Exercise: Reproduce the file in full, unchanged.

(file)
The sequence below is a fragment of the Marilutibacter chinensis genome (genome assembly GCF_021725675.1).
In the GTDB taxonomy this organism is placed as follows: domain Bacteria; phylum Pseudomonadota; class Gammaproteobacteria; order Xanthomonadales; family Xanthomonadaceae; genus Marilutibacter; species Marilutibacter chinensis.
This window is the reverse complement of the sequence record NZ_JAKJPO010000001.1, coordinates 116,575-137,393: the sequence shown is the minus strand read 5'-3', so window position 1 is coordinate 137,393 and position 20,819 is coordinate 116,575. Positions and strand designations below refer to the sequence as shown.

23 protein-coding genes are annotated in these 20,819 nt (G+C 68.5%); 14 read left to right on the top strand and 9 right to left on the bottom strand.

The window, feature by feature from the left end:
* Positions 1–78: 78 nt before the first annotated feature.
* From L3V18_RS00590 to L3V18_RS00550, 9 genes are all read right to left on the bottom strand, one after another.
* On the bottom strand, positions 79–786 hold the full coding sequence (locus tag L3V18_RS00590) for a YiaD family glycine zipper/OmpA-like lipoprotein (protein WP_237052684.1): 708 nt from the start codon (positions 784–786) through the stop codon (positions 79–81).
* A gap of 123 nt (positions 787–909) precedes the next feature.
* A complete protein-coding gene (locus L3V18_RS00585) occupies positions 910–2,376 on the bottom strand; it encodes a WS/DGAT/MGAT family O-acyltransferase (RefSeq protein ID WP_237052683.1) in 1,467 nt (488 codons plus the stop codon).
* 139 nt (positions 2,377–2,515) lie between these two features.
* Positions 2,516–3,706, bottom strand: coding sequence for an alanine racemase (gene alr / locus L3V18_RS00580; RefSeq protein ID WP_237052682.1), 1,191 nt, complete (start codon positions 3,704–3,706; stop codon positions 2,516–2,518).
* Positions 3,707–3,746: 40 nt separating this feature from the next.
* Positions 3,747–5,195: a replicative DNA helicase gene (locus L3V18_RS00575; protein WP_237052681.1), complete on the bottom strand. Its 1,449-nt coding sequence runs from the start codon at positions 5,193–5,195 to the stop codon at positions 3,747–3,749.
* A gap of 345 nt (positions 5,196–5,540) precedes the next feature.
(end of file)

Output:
The sequence below is a fragment of the Marilutibacter chinensis genome (genome assembly GCF_021725675.1).
In the GTDB taxonomy this organism is placed as follows: domain Bacteria; phylum Pseudomonadota; class Gammaproteobacteria; order Xanthomonadales; family Xanthomonadaceae; genus Marilutibacter; species Marilutibacter chinensis.
This window is the reverse complement of the sequence record NZ_JAKJPO010000001.1, coordinates 116,575-137,393: the sequence shown is the minus strand read 5'-3', so window position 1 is coordinate 137,393 and position 20,819 is coordinate 116,575. Positions and strand designations below refer to the sequence as shown.

23 protein-coding genes are annotated in these 20,819 nt (G+C 68.5%); 14 read left to right on the top strand and 9 right to left on the bottom strand.

The window, feature by feature from the left end:
* Positions 1–78: 78 nt before the first annotated feature.
* From L3V18_RS00590 to L3V18_RS00550, 9 genes are all read right to left on the bottom strand, one after another.
* On the bottom strand, positions 79–786 hold the full coding sequence (locus tag L3V18_RS00590) for a YiaD family glycine zipper/OmpA-like lipoprotein (protein WP_237052684.1): 708 nt from the start codon (positions 784–786) through the stop codon (positions 79–81).
* A gap of 123 nt (positions 787–909) precedes the next feature.
* A complete protein-coding gene (locus L3V18_RS00585) occupies positions 910–2,376 on the bottom strand; it encodes a WS/DGAT/MGAT family O-acyltransferase (RefSeq protein ID WP_237052683.1) in 1,467 nt (488 codons plus the stop codon).
* 139 nt (positions 2,377–2,515) lie between these two features.
* Positions 2,516–3,706, bottom strand: coding sequence for an alanine racemase (gene alr / locus L3V18_RS00580; RefSeq protein ID WP_237052682.1), 1,191 nt, complete (start codon positions 3,704–3,706; stop codon positions 2,516–2,518).
* Positions 3,707–3,746: 40 nt separating this feature from the next.
* Positions 3,747–5,195: a replicative DNA helicase gene (locus L3V18_RS00575; protein WP_237052681.1), complete on the bottom strand. Its 1,449-nt coding sequence runs from the start codon at positions 5,193–5,195 to the stop codon at positions 3,747–3,749.
* A gap of 345 nt (positions 5,196–5,540) precedes the next feature.